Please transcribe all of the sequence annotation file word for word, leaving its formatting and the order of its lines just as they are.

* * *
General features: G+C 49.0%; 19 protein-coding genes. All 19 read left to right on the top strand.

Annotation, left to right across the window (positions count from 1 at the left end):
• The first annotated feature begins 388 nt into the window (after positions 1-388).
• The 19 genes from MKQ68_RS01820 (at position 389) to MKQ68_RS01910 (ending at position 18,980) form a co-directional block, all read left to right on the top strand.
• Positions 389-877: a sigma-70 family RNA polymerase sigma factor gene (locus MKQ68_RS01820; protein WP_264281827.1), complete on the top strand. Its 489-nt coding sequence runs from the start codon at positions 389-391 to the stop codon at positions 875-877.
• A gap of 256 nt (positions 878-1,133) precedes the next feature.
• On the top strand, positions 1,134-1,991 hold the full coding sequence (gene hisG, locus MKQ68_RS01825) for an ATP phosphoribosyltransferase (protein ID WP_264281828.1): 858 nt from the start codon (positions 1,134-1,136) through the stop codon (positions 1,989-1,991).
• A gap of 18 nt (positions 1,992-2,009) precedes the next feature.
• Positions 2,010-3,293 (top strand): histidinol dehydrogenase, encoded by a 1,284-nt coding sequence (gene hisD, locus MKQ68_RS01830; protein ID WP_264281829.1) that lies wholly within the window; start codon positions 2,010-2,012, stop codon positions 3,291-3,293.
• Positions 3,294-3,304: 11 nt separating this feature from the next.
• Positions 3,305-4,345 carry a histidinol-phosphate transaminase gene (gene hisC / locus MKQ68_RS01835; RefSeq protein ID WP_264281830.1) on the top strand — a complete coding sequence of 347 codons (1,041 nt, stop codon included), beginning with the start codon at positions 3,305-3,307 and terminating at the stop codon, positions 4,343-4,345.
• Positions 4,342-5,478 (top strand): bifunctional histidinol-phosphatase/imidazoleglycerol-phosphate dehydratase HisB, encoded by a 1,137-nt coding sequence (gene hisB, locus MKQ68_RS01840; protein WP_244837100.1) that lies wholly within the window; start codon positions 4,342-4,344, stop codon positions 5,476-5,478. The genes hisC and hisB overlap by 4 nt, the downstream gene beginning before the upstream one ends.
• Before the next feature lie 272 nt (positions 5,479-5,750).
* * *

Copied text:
General features: G+C 49.0%; 19 protein-coding genes. All 19 read left to right on the top strand.

Annotation, left to right across the window (positions count from 1 at the left end):
• The first annotated feature begins 388 nt into the window (after positions 1-388).
• The 19 genes from MKQ68_RS01820 (at position 389) to MKQ68_RS01910 (ending at position 18,980) form a co-directional block, all read left to right on the top strand.
• Positions 389-877: a sigma-70 family RNA polymerase sigma factor gene (locus MKQ68_RS01820; protein WP_264281827.1), complete on the top strand. Its 489-nt coding sequence runs from the start codon at positions 389-391 to the stop codon at positions 875-877.
• A gap of 256 nt (positions 878-1,133) precedes the next feature.
• On the top strand, positions 1,134-1,991 hold the full coding sequence (gene hisG, locus MKQ68_RS01825) for an ATP phosphoribosyltransferase (protein ID WP_264281828.1): 858 nt from the start codon (positions 1,134-1,136) through the stop codon (positions 1,989-1,991).
• A gap of 18 nt (positions 1,992-2,009) precedes the next feature.
• Positions 2,010-3,293 (top strand): histidinol dehydrogenase, encoded by a 1,284-nt coding sequence (gene hisD, locus MKQ68_RS01830; protein ID WP_264281829.1) that lies wholly within the window; start codon positions 2,010-2,012, stop codon positions 3,291-3,293.
• Positions 3,294-3,304: 11 nt separating this feature from the next.
• Positions 3,305-4,345 carry a histidinol-phosphate transaminase gene (gene hisC / locus MKQ68_RS01835; RefSeq protein ID WP_264281830.1) on the top strand — a complete coding sequence of 347 codons (1,041 nt, stop codon included), beginning with the start codon at positions 3,305-3,307 and terminating at the stop codon, positions 4,343-4,345.
• Positions 4,342-5,478 (top strand): bifunctional histidinol-phosphatase/imidazoleglycerol-phosphate dehydratase HisB, encoded by a 1,137-nt coding sequence (gene hisB, locus MKQ68_RS01840; protein WP_244837100.1) that lies wholly within the window; start codon positions 4,342-4,344, stop codon positions 5,476-5,478. The genes hisC and hisB overlap by 4 nt, the downstream gene beginning before the upstream one ends.
• Before the next feature lie 272 nt (positions 5,479-5,750).